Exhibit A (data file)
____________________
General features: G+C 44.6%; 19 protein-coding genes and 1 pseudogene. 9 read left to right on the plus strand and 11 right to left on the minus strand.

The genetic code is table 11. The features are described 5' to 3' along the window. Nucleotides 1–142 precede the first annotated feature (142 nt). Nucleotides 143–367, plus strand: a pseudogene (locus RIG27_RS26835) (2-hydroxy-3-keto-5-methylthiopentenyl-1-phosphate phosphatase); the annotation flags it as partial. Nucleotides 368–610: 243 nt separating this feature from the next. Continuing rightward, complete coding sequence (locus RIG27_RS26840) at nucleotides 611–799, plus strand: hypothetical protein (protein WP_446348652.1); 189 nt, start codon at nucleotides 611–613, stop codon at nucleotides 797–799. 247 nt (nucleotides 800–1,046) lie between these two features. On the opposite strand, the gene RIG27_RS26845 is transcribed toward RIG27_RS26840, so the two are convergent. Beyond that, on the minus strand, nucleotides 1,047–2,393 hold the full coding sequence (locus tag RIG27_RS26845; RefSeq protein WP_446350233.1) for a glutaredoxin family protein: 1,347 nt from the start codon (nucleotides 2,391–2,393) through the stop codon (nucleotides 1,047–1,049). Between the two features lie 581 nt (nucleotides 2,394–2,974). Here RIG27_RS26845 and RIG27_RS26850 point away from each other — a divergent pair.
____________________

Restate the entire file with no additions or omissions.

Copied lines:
General features: G+C 44.6%; 19 protein-coding genes and 1 pseudogene. 9 read left to right on the plus strand and 11 right to left on the minus strand.

The genetic code is table 11. The features are described 5' to 3' along the window. Nucleotides 1–142 precede the first annotated feature (142 nt). Nucleotides 143–367, plus strand: a pseudogene (locus RIG27_RS26835) (2-hydroxy-3-keto-5-methylthiopentenyl-1-phosphate phosphatase); the annotation flags it as partial. Nucleotides 368–610: 243 nt separating this feature from the next. Continuing rightward, complete coding sequence (locus RIG27_RS26840) at nucleotides 611–799, plus strand: hypothetical protein (protein WP_446348652.1); 189 nt, start codon at nucleotides 611–613, stop codon at nucleotides 797–799. 247 nt (nucleotides 800–1,046) lie between these two features. On the opposite strand, the gene RIG27_RS26845 is transcribed toward RIG27_RS26840, so the two are convergent. Beyond that, on the minus strand, nucleotides 1,047–2,393 hold the full coding sequence (locus tag RIG27_RS26845; RefSeq protein WP_446350233.1) for a glutaredoxin family protein: 1,347 nt from the start codon (nucleotides 2,391–2,393) through the stop codon (nucleotides 1,047–1,049). Between the two features lie 581 nt (nucleotides 2,394–2,974). Here RIG27_RS26845 and RIG27_RS26850 point away from each other — a divergent pair.